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May 30, 2019

Naomi Osaka

Paris, France

N. OSAKA/V. Azarenka

4-6, 7-5, 6-3

THE MODERATOR: Questions in English.

Q. You said you were expecting maybe one of the toughest match in the year. Was it?
NAOMI OSAKA: Yeah. I think for me I feel like I didn't dip at all during this match, and she was just playing so well. I was just waiting for her to get a little bit tired. I think she did towards the end of the second set and the third set. So that's when I just tried to really accelerate on how fast I was sort of winning the points.

Q. Two matches. Two less-than-ideal starts. Why do you think that is that you got off to those slower starts in both matches? And is there anything you can try or do to avoid that as you move forward?
NAOMI OSAKA: Yeah, I mean, it's funny you ask that, because I thought maybe it's because I serve -- like, I always choose to serve and then I get broken right away. So I was thinking maybe I should return first.

But for me, I want to learn how to win -- like, I'm kind of stubborn in that way. I want to be able to learn how to win holding immediately, and I think that that would get me off to a good start. So, yeah.

Q. When you were down a break at 4-3 in the second set, me and someone else turned to each other and said, she's definitely going to win this. Because we just kind of forgot what it's like to see you lose at Grand Slams at this point. Do you feel the same way about yourself, that with your confidence and how well you have been playing on these stages in the last, I don't know, nine months or so, that you always believe you're still in it even if the scoreboard is against you?
NAOMI OSAKA: Yeah, for me, after a certain point, I don't even look at the score. I just try to take it point by point.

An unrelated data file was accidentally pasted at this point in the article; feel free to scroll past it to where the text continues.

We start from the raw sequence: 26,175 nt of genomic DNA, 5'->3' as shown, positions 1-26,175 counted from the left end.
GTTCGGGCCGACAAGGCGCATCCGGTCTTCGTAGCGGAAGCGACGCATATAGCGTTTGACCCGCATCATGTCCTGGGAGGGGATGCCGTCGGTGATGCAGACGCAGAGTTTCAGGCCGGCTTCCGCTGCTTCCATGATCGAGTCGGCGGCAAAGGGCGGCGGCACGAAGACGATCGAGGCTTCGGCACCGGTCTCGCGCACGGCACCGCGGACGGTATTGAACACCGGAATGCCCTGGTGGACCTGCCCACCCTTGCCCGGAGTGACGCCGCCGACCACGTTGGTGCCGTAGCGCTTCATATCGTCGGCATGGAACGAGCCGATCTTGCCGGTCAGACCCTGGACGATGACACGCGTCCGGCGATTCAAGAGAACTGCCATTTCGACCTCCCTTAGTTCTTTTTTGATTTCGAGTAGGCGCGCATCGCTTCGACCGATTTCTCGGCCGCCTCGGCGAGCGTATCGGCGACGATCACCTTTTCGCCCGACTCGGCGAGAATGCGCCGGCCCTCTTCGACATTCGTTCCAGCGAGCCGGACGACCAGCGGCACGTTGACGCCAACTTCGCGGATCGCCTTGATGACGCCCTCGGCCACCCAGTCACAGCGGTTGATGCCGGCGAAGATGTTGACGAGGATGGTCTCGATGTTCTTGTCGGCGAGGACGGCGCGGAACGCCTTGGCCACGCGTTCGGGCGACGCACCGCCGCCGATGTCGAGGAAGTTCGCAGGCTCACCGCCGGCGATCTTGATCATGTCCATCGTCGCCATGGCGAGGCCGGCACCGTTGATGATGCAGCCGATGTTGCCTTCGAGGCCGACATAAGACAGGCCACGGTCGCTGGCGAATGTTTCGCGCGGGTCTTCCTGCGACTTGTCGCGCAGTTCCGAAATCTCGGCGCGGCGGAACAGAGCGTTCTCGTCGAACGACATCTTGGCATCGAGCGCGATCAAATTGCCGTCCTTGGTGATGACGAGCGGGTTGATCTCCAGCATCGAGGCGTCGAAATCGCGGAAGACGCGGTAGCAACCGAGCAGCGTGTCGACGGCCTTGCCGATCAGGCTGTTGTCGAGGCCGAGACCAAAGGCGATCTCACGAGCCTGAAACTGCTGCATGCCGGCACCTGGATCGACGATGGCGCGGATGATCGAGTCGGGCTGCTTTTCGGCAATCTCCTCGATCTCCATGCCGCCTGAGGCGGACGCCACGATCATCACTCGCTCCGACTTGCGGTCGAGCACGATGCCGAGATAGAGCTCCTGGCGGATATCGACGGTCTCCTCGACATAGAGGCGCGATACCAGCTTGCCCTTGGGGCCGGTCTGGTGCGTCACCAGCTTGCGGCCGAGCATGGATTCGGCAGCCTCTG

I have this mindset that I feel like I can win if it gets down to the wire, like, if I have to break a person, I feel like I have the ability to do that.

So I probably shouldn't wait until the last minute. Yeah.

Q. Which comeback was harder to make, today or before against Schmiedlova?
NAOMI OSAKA: Today, because I actually played well today (smiling). You know, against Vika, she has the ability to hit winners. I don't think the other girl hit that many winners.

I was more making the mistakes. For me, that match, I just had to stop making errors, and it immediately became easier.

But against Vika today, I don't know, I felt like once I was back, like, towards the back of the court and she was more dictating, then the point was immediately over. So I felt like I had to be more aggressive, and that's kind of hard to do while you're down and you have to win a lot of games in a row.

Q. At the end of the second, you had had that momentum winning the set, and then you went to the third set and there was a huge time delay between the second and the third. You left the court, she left the court, for what seemed like forever. I think it was 10, 11 minutes. Were you concerned at that point that was going to get you out of your rhythm? In a situation like that is it difficult to get your mind back in the match? What do you do in between that changeover period?